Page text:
Going forward, the National Trust has made a commitment to continue its work with both public and private partners, such as Archaeology Southwest, to ensure that Chimney Rock and other National Treasures® are preserved through the engagement of a wide range of people and partners in strategic campaigns to protect these critically threatened places. America’s federal public lands contain fascinating precontact sites, unique historic buildings, and remarkable sacred landscapes amid stunning scenic beauty. These nonrenewable cultural resources define our shared American heritage. They must be preserved for the benefit and enjoyment of future generations, because they are the link between our past and future.
BACKGROUND ON CHIMNEY ROCK
The Chimney Rock National Monument will permanently preserve and protect the Forest Service’s 4,726-acre Chimney Rock Archaeological Area. Chimney Rock currently attracts approximately 12,000 visitors per year and is operated through a special use permit by the Chimney Rock Interpretive Association. H.R. 2621, the Chimney Rock National Monument Establishment Act, sponsored by Rep. Scott Tipton (R-CO) passed the House of Representatives in May 2012, and a Senate companion bill, S. 508, sponsored by Senators Michael Bennet (D-CO) and Mark Udall (D-CO) had a hearing in the Senate Energy and Natural Resources Committee in May 2011.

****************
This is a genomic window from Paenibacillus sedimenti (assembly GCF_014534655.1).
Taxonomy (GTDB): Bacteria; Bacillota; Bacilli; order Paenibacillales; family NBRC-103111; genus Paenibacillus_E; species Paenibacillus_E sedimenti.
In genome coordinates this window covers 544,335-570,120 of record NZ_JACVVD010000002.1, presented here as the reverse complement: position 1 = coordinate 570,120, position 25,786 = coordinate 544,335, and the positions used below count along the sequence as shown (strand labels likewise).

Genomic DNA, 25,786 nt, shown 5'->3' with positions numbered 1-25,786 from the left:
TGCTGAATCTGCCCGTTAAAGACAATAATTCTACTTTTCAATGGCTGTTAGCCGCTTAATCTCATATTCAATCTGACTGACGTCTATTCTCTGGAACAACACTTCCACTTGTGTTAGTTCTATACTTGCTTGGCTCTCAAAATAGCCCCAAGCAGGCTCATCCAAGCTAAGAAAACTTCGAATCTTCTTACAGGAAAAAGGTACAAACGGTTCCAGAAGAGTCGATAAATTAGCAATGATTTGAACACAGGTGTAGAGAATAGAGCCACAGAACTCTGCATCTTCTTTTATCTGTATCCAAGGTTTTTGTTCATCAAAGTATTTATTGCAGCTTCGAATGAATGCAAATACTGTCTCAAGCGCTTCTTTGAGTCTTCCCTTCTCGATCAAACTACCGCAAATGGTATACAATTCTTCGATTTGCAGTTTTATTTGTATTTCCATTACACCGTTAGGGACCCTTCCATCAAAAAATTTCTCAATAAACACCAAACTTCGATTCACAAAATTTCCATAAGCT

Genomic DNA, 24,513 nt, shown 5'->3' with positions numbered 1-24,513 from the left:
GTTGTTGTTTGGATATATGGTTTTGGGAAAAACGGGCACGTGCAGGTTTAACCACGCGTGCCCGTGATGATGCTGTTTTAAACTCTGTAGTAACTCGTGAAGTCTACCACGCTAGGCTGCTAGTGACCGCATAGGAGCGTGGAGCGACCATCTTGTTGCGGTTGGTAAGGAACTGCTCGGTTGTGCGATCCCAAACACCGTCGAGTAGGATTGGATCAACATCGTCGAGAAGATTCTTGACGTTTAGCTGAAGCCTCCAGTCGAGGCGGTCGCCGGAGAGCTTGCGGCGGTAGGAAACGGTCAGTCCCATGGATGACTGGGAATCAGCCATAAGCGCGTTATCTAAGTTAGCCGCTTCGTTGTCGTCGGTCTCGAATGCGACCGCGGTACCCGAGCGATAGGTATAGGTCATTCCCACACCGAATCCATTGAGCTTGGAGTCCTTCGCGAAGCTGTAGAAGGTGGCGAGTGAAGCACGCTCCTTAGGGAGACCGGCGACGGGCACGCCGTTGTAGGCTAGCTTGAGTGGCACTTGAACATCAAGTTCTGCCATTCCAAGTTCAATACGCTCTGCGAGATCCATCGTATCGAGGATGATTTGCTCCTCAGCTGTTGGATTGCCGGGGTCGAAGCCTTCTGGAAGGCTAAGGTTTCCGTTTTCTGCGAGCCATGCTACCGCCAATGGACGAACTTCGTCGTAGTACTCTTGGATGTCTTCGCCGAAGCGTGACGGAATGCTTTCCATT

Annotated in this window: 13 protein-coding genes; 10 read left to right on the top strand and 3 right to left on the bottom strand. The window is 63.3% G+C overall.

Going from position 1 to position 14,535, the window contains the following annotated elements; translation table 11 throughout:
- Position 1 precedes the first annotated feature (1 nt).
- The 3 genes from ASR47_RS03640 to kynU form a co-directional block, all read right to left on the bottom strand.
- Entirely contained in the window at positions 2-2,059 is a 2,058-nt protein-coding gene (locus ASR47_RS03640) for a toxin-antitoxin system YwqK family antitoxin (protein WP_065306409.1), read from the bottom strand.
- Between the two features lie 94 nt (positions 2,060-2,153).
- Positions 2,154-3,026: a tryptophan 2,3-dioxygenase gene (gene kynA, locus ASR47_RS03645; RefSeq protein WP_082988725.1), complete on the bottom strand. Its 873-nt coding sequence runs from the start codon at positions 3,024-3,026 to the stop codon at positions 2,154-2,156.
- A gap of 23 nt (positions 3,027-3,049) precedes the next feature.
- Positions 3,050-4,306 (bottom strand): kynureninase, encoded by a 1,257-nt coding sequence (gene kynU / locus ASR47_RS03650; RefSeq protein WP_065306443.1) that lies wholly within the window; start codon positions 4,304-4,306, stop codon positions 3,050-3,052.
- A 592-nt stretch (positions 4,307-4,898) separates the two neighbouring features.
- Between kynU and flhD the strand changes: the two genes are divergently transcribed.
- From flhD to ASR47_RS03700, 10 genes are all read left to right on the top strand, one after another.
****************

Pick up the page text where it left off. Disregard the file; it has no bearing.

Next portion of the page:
National Monument designations historically have brought increased federal funding and resources to sites and surrounding areas, thereby providing for higher quality visitor facilities, more interpretation, better public education and improved site stabilization. An economic study released by the National Trust in July confirmed that the economic value of Chimney Rock would likely double within five years of the designation.
About the National Trust for Historic Preservation
The National Trust for Historic Preservation, a privately funded nonprofit organization, works to save America’s historic places. www.PreservationNation.org
About Archaeology Southwest
Tucson-based Archaeology Southwest is a private 501(c)(3) nonprofit organization that explores and protects the places of our past across the American Southwest and Mexican Northwest. Through our holistic, conservation-based approach to Preservation Archaeology, we create meaningful connections to the past and respectfully protect its increasingly endangered resources. Archaeology Southwest is proud to be a Local Partner of the National Trust for Historic Preservation. www.archaeologysouthwest.org.Tags: ancestral Pueblo, Antiquities Act, Archaeology Southwest, Chaco Culture, Chimney Rock Archaeological Area, Chimney Rock National Monument, national monuments, National Trust for Historic Preservation, Paul Reed, Preservation Archaeology, President Obama, Salmon Ruins, San Juan National Forest, Stephanie Meeks